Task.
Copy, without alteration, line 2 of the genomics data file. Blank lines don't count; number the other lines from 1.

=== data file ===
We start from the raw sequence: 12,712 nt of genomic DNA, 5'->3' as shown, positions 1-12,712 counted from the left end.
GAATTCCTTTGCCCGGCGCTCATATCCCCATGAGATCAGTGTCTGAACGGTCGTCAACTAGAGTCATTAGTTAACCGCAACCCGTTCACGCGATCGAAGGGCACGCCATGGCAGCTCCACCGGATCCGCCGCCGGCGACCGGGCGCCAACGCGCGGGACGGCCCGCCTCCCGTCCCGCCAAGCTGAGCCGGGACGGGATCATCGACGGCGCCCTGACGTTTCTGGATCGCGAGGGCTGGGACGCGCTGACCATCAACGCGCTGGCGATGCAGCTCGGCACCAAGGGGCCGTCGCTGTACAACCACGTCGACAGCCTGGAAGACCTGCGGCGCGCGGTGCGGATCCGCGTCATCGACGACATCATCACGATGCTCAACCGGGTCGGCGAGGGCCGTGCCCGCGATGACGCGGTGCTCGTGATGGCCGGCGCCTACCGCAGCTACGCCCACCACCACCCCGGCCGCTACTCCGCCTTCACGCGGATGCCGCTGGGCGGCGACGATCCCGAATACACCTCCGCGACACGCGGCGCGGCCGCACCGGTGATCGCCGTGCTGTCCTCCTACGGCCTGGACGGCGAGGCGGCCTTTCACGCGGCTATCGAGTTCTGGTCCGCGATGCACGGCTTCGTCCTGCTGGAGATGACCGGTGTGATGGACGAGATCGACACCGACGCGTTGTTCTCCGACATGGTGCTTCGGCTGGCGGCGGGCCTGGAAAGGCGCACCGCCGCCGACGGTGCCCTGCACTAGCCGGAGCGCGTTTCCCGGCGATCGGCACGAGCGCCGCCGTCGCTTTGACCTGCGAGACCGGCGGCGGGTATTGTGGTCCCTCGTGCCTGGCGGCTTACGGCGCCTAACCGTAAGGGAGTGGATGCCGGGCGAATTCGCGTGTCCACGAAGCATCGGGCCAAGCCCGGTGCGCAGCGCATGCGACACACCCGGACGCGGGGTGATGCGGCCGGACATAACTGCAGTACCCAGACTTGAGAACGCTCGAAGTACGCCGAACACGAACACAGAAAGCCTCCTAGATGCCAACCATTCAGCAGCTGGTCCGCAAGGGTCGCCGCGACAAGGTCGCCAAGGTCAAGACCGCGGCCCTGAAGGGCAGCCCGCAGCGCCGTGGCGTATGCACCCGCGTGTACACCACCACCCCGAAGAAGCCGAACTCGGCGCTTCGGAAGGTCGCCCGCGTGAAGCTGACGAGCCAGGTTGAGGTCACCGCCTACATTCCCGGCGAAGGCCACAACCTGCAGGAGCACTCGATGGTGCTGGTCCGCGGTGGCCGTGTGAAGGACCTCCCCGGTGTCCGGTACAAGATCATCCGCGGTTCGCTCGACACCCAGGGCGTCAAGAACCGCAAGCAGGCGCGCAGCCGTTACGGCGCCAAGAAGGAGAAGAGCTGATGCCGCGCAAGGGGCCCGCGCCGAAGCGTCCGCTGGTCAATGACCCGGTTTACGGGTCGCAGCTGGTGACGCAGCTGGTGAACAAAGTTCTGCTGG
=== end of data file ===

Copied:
GAATTCCTTTGCCCGGCGCTCATATCCCCATGAGATCAGTGTCTGAACGGTCGTCAACTAGAGTCATTAGTTAACCGCAACCCGTTCACGCGATCGAAGGGCACGCCATGGCAGCTCCACCGGATCCGCCGCCGGCGACCGGGCGCCAACGCGCGGGACGGCCCGCCTCCCGTCCCGCCAAGCTGAGCCGGGACGGGATCATCGACGGCGCCCTGACGTTTCTGGATCGCGAGGGCTGGGACGCGCTGACCATCAACGCGCTGGCGATGCAGCTCGGCACCAAGGGGCCGTCGCTGTACAACCACGTCGACAGCCTGGAAGACCTGCGGCGCGCGGTGCGGATCCGCGTCATCGACGACATCATCACGATGCTCAACCGGGTCGGCGAGGGCCGTGCCCGCGATGACGCGGTGCTCGTGATGGCCGGCGCCTACCGCAGCTACGCCCACCACCACCCCGGCCGCTACTCCGCCTTCACGCGGATGCCGCTGGGCGGCGACGATCCCGAATACACCTCCGCGACACGCGGCGCGGCCGCACCGGTGATCGCCGTGCTGTCCTCCTACGGCCTGGACGGCGAGGCGGCCTTTCACGCGGCTATCGAGTTCTGGTCCGCGATGCACGGCTTCGTCCTGCTGGAGATGACCGGTGTGATGGACGAGATCGACACCGACGCGTTGTTCTCCGACATGGTGCTTCGGCTGGCGGCGGGCCTGGAAAGGCGCACCGCCGCCGACGGTGCCCTGCACTAGCCGGAGCGCGTTTCCCGGCGATCGGCACGAGCGCCGCCGTCGCTTTGACCTGCGAGACCGGCGGCGGGTATTGTGGTCCCTCGTGCCTGGCGGCTTACGGCGCCTAACCGTAAGGGAGTGGATGCCGGGCGAATTCGCGTGTCCACGAAGCATCGGGCCAAGCCCGGTGCGCAGCGCATGCGACACACCCGGACGCGGGGTGATGCGGCCGGACATAACTGCAGTACCCAGACTTGAGAACGCTCGAAGTACGCCGAACACGAACACAGAAAGCCTCCTAGATGCCAACCATTCAGCAGCTGGTCCGCAAGGGTCGCCGCGACAAGGTCGCCAAGGTCAAGACCGCGGCCCTGAAGGGCAGCCCGCAGCGCCGTGGCGTATGCACCCGCGTGTACACCACCACCCCGAAGAAGCCGAACTCGGCGCTTCGGAAGGTCGCCCGCGTGAAGCTGACGAGCCAGGTTGAGGTCACCGCCTACATTCCCGGCGAAGGCCACAACCTGCAGGAGCACTCGATGGTGCTGGTCCGCGGTGGCCGTGTGAAGGACCTCCCCGGTGTCCGGTACAAGATCATCCGCGGTTCGCTCGACACCCAGGGCGTCAAGAACCGCAAGCAGGCGCGCAGCCGTTACGGCGCCAAGAAGGAGAAGAGCTGATGCCGCGCAAGGGGCCCGCGCCGAAGCGTCCGCTGGTCAATGACCCGGTTTACGGGTCGCAGCTGGTGACGCAGCTGGTGAACAAAGTTCTGCTGG